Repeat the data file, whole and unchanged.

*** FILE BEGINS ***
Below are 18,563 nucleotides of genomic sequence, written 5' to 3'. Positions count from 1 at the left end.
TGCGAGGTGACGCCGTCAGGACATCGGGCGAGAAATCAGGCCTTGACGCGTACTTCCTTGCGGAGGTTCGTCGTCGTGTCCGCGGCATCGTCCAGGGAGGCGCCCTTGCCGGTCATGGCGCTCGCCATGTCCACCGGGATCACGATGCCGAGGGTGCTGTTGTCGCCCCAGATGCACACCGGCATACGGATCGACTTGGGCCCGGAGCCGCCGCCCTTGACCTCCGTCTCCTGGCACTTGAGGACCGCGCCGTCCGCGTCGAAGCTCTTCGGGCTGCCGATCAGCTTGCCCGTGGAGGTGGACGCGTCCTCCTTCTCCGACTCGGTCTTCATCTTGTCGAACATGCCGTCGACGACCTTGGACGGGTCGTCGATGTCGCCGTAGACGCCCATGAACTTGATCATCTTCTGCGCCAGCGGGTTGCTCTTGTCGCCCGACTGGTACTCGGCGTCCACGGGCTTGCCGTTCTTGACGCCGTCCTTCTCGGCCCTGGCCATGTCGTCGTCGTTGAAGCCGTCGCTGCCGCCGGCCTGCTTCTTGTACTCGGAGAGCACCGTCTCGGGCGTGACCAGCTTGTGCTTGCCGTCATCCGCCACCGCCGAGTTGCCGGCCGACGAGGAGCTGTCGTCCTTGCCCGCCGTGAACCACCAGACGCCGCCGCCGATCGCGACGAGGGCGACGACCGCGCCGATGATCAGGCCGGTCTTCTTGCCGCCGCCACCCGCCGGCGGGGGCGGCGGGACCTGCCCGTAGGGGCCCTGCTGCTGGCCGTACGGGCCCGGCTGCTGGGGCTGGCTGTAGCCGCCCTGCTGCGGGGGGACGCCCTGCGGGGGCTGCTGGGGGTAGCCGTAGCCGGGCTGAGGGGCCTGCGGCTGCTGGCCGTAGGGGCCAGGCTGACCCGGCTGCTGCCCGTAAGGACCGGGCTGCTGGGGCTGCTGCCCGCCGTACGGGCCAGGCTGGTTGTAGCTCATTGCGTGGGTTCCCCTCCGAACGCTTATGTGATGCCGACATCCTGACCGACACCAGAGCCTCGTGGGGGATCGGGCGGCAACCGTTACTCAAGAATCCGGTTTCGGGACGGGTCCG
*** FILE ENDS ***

Below are 18,563 nucleotides of genomic sequence, written 5' to 3'. Positions count from 1 at the left end.
TGCGAGGTGACGCCGTCAGGACATCGGGCGAGAAATCAGGCCTTGACGCGTACTTCCTTGCGGAGGTTCGTCGTCGTGTCCGCGGCATCGTCCAGGGAGGCGCCCTTGCCGGTCATGGCGCTCGCCATGTCCACCGGGATCACGATGCCGAGGGTGCTGTTGTCGCCCCAGATGCACACCGGCATACGGATCGACTTGGGCCCGGAGCCGCCGCCCTTGACCTCCGTCTCCTGGCACTTGAGGACCGCGCCGTCCGCGTCGAAGCTCTTCGGGCTGCCGATCAGCTTGCCCGTGGAGGTGGACGCGTCCTCCTTCTCCGACTCGGTCTTCATCTTGTCGAACATGCCGTCGACGACCTTGGACGGGTCGTCGATGTCGCCGTAGACGCCCATGAACTTGATCATCTTCTGCGCCAGCGGGTTGCTCTTGTCGCCCGACTGGTACTCGGCGTCCACGGGCTTGCCGTTCTTGACGCCGTCCTTCTCGGCCCTGGCCATGTCGTCGTCGTTGAAGCCGTCGCTGCCGCCGGCCTGCTTCTTGTACTCGGAGAGCACCGTCTCGGGCGTGACCAGCTTGTGCTTGCCGTCATCCGCCACCGCCGAGTTGCCGGCCGACGAGGAGCTGTCGTCCTTGCCCGCCGTGAACCACCAGACGCCGCCGCCGATCGCGACGAGGGCGACGACCGCGCCGATGATCAGGCCGGTCTTCTTGCCGCCGCCACCCGCCGGCGGGGGCGGCGGGACCTGCCCGTAGGGGCCCTGCTGCTGGCCGTACGGGCCCGGCTGCTGGGGCTGGCTGTAGCCGCCCTGCTGCGGGGGGACGCCCTGCGGGGGCTGCTGGGGGTAGCCGTAGCCGGGCTGAGGGGCCTGCGGCTGCTGGCCGTAGGGGCCAGGCTGACCCGGCTGCTGCCCGTAAGGACCGGGCTGCTGGGGCTGCTGCCCGCCGTACGGGCCAGGCTGGTTGTAGCTCATTGCGTGGGTTCCCCTCCGAACGCTTATGTGATGCCGACATCCTGACCGACACCAGAGCCTCGTGGGGGATCGGGCGGCAACCGTTACTCAAGAATCCGGTTTCGGGACGGGTCCG